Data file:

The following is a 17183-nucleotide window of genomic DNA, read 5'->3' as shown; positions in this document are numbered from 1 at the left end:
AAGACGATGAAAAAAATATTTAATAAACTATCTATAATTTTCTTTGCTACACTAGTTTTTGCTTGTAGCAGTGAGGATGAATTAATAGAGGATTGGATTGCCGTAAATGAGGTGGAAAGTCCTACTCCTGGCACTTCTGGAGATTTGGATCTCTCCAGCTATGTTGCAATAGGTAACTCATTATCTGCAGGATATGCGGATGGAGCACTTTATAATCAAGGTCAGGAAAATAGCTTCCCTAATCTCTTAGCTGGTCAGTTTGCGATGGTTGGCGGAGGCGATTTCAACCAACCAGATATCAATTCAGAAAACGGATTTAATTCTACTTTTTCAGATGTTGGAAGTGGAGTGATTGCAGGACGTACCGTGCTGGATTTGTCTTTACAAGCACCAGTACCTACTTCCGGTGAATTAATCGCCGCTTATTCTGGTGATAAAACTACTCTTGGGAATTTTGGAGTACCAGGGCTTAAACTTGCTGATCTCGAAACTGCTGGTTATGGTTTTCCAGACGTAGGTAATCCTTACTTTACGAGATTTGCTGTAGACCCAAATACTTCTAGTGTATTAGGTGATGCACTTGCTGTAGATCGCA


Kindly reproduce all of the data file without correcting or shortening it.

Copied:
The following is a 17183-nucleotide window of genomic DNA, read 5'->3' as shown; positions in this document are numbered from 1 at the left end:
AAGACGATGAAAAAAATATTTAATAAACTATCTATAATTTTCTTTGCTACACTAGTTTTTGCTTGTAGCAGTGAGGATGAATTAATAGAGGATTGGATTGCCGTAAATGAGGTGGAAAGTCCTACTCCTGGCACTTCTGGAGATTTGGATCTCTCCAGCTATGTTGCAATAGGTAACTCATTATCTGCAGGATATGCGGATGGAGCACTTTATAATCAAGGTCAGGAAAATAGCTTCCCTAATCTCTTAGCTGGTCAGTTTGCGATGGTTGGCGGAGGCGATTTCAACCAACCAGATATCAATTCAGAAAACGGATTTAATTCTACTTTTTCAGATGTTGGAAGTGGAGTGATTGCAGGACGTACCGTGCTGGATTTGTCTTTACAAGCACCAGTACCTACTTCCGGTGAATTAATCGCCGCTTATTCTGGTGATAAAACTACTCTTGGGAATTTTGGAGTACCAGGGCTTAAACTTGCTGATCTCGAAACTGCTGGTTATGGTTTTCCAGACGTAGGTAATCCTTACTTTACGAGATTTGCTGTAGACCCAAATACTTCTAGTGTATTAGGTGATGCACTTGCTGTAGATCGCA